ELKHART, Ind. (AP) -- An electric car maker plans to open a factory in a northern Indiana plant that once made parts for recreational vehicles.
State and local officials planned to join executives from Think North America for an official announcement Tuesday. The plant in Elkhart will be Think North America's first in the U.S. and provide much-needed jobs in a city that has been struggling since the RV industry collapsed during the recession.
Think North America, a subsidiary of Norwegian-based Think Global, projects its new factory could have 415 full-time jobs by 2013. Think Global currently makes its compact, two-door electric passenger cars at a plant in Finland.
The company began looking in Elkhart after negotiations broke down last week with the owner of a property in the nearby town of Middlebury, said Tom Kemeny, Think North America's chief financial officer.
The Elkhart City Council gave initial approval Monday night to a 10-year tax abatement plan for the company.
Gov. Mitch Daniels was to take part in the formal announcement Tuesday afternoon at the former facility for Philips Products, which made doors and windows for the RV industry. That plant, which had about 250 workers, closed last summer.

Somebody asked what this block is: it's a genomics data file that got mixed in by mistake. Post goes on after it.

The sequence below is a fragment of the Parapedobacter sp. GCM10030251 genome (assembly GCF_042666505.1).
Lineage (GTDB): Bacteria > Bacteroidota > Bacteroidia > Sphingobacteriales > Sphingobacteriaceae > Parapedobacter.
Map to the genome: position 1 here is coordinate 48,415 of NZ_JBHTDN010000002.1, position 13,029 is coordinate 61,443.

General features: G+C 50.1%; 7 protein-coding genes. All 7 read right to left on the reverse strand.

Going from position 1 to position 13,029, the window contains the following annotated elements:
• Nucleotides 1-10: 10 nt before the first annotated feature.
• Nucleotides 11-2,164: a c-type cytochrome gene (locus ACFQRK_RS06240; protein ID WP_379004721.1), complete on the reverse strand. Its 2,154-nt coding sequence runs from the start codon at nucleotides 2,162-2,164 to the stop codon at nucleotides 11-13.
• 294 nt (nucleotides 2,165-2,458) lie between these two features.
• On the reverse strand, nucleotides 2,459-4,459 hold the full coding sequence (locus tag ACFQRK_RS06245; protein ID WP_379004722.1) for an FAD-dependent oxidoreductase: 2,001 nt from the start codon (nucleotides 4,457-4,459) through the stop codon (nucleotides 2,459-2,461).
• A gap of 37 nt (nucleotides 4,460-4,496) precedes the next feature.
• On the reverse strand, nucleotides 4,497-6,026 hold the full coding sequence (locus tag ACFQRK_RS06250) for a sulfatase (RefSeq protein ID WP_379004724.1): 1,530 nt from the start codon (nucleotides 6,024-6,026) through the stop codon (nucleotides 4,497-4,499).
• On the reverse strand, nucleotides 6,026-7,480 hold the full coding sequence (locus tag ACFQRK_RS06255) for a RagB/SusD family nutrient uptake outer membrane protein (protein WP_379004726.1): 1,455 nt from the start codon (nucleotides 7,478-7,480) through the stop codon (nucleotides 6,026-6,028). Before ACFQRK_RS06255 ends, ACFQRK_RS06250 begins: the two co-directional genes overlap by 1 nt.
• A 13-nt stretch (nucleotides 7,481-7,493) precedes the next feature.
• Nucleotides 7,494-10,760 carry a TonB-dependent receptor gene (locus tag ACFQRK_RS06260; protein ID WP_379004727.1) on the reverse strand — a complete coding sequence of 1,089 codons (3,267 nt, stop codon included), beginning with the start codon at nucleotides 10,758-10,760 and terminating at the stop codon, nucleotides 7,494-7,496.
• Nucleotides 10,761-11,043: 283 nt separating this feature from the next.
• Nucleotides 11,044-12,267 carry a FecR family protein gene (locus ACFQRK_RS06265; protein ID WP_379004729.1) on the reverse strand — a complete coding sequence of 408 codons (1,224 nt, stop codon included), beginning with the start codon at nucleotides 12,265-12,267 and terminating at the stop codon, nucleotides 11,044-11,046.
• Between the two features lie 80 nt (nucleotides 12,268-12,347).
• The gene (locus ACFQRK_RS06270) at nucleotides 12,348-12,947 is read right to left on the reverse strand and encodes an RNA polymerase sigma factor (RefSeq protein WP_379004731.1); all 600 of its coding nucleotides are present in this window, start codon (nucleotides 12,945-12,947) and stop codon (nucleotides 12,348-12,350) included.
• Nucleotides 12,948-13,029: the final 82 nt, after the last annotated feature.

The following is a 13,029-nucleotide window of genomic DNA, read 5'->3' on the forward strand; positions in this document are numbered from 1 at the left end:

Barkley Garrett, the city's economic development director, said city officials worked through the weekend to complete the deal with the company after it ended talks for the Middlebury site.
"We're not poaching other communities' projects," Garrett said. "We knew our site was a backup site. We were not involved in negotiations until they contacted us."
Two other companies are working on plans to make electric vehicles in nearby Wakarusa.
Navistar International Corp. plans to build all-electric delivery trucks this year with a $39 million federal grant. Startup Electric Motors Corp. intends to make electric-hybrid drive trains to be installed in various vehicles, starting with a joint venture with Gulf Stream that would make light-duty electric trucks.
Elkhart County's unemployment rate peaked in March at 18.9 percent but has fallen steadily since, hitting 14.5 percent in November.
"I don't think it makes any difference who gets this company or where they go as long as they go in Elkhart County," County Council President John Leatherman said. "What we're trying to build here is an electric car cluster, which is really a new diversification for this economy."